Logical Interface Between Quantum Physics and Śūnyatā with Special Reference to Theravāda and Mādhyamika Philosophy
The world is searching for a new way and means to reinterpret science and philosophy in the twenty-first century. The search for commonality and distinction between science and philosophy is a burning topic among scholars in the world today.
Quantum physics suggests that physical quantities like energy, momentum, and so on can have only certain discrete or discontinuous values. It says that one can never see something behaving as a wave and a particle at the same time. This fact is known as complementarity. According to quantum physics, one cannot observe wave and particle in a single measurement. For example, in some types of experiments, an electron acts like a wave, while in others it acts like a particle. It will never act like a wave and particle at the same time. The difficulty for common sense comes in trying to reconcile the wave behavior at one time with the particle behavior at another.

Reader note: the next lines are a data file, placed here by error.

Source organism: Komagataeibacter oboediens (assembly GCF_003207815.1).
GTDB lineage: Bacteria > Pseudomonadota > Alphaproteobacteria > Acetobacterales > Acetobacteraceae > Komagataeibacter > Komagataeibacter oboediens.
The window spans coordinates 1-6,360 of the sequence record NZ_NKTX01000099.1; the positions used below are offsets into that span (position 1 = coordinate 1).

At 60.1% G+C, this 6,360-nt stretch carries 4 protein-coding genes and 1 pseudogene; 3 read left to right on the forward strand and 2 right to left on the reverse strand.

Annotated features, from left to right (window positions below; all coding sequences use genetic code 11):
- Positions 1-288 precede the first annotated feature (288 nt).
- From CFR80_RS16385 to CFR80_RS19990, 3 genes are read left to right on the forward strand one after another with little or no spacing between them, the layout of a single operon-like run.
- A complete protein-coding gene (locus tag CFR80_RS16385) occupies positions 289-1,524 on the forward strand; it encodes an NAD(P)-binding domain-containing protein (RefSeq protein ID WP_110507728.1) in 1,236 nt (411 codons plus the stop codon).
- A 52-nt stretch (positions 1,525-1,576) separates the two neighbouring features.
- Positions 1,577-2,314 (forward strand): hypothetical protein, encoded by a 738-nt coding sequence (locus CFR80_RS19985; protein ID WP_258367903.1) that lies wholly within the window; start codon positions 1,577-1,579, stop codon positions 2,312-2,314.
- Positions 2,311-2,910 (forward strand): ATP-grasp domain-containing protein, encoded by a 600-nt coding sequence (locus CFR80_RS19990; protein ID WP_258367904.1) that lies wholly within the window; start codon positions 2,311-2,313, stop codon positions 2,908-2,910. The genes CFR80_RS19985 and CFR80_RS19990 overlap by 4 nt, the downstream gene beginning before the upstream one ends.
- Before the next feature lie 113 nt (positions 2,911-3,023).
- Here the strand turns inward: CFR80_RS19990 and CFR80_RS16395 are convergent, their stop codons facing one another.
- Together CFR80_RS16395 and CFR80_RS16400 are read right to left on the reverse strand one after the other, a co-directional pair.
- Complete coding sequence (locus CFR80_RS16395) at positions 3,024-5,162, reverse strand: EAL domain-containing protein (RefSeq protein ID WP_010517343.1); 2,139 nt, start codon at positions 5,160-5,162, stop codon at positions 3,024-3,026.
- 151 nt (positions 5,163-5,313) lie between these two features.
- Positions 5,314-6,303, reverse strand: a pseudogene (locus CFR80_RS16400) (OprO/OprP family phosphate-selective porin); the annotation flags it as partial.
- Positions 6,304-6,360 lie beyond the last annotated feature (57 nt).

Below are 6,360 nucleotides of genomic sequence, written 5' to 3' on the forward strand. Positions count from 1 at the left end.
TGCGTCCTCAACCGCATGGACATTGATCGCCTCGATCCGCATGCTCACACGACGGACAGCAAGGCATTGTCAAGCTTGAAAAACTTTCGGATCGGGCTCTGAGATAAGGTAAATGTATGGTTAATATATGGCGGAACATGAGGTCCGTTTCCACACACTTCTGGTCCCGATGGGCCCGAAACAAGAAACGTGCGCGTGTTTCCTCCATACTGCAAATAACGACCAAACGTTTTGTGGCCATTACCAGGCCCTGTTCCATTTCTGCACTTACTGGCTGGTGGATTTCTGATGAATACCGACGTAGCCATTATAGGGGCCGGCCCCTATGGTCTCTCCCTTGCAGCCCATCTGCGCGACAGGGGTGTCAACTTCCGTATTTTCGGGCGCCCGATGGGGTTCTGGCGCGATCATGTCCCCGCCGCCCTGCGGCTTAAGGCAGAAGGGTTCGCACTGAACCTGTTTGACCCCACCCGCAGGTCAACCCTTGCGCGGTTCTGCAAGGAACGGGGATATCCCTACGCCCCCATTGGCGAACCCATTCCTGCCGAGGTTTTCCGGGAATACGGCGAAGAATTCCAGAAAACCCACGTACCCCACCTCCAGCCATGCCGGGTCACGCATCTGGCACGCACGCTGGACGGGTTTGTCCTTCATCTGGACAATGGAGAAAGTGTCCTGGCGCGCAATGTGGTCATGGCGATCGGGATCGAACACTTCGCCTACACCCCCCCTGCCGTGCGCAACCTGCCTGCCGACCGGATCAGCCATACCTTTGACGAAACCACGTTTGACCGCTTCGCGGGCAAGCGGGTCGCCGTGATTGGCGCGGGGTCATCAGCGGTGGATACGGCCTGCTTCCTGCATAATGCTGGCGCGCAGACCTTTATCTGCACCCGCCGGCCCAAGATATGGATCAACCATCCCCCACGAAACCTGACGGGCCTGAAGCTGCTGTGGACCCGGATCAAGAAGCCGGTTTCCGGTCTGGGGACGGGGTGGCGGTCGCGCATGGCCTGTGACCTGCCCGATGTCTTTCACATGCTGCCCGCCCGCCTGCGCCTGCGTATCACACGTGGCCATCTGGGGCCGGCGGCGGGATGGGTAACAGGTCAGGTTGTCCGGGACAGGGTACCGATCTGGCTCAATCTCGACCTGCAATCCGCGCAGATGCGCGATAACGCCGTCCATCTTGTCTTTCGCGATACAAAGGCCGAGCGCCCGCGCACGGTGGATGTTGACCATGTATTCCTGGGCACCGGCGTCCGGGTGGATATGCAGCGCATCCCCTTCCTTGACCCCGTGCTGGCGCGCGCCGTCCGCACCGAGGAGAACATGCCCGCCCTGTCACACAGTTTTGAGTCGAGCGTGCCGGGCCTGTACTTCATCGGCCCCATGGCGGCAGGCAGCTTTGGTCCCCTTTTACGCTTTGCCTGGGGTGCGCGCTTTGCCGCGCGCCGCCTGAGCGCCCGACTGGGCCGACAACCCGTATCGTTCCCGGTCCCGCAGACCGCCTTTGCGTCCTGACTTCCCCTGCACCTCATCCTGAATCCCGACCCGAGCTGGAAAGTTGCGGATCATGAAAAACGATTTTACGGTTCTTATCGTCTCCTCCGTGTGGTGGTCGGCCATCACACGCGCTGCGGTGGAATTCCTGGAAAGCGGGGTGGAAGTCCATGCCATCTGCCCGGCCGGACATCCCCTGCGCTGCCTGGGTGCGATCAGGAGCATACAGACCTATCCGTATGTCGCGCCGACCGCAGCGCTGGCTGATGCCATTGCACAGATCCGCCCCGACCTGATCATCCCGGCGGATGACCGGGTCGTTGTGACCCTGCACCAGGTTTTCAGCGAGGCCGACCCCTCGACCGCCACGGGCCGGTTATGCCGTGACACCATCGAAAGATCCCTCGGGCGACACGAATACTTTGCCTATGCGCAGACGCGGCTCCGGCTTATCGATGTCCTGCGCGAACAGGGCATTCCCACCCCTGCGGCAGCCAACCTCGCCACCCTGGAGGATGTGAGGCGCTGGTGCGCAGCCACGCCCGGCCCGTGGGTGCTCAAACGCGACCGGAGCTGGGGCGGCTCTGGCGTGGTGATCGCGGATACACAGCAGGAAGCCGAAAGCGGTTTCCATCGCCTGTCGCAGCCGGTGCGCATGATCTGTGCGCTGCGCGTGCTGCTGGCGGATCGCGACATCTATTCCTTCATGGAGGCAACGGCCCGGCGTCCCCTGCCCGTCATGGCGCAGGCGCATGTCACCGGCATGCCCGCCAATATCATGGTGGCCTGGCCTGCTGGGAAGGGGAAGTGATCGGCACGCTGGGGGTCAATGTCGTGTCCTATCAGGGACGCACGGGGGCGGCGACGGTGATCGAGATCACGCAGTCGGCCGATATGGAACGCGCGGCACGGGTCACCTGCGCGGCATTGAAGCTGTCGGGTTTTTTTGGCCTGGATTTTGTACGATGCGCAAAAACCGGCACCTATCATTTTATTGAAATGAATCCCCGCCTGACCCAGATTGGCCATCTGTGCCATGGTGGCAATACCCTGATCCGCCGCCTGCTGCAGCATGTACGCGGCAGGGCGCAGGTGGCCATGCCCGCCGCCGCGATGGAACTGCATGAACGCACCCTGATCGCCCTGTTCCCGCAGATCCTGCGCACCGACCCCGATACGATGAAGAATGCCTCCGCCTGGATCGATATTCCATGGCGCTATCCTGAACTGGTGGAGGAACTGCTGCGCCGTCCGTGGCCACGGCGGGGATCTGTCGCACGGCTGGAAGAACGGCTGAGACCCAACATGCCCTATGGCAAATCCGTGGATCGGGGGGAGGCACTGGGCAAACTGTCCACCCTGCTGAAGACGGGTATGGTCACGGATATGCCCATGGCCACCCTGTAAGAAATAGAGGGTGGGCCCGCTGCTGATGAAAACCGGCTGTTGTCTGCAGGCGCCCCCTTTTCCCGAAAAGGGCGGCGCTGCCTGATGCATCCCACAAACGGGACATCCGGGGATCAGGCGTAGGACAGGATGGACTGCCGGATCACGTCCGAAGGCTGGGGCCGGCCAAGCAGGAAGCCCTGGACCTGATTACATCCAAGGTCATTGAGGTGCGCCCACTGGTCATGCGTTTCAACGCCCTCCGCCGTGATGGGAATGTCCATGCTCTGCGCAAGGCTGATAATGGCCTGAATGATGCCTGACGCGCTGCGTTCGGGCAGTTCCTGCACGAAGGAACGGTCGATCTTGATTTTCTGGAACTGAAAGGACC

The main aspect of quantum theory that can be compared with Mādhyamika Philosophy can be illustrated in this way: in quantum theory, the observer does not play a purely passive role. Whether an electron behaves as a wave or a particle depends on the type of experiment being done, and it is the observer who decides what sort of experiment to conduct. This is called “participatory universe.” Mādhyamika Philosophy has its own version of the “participatory universe.” In line with the general principle of dependent origination, subject and object knower and known and observer and observed exist only in relation to each other. Neither has an independent “objective existence.”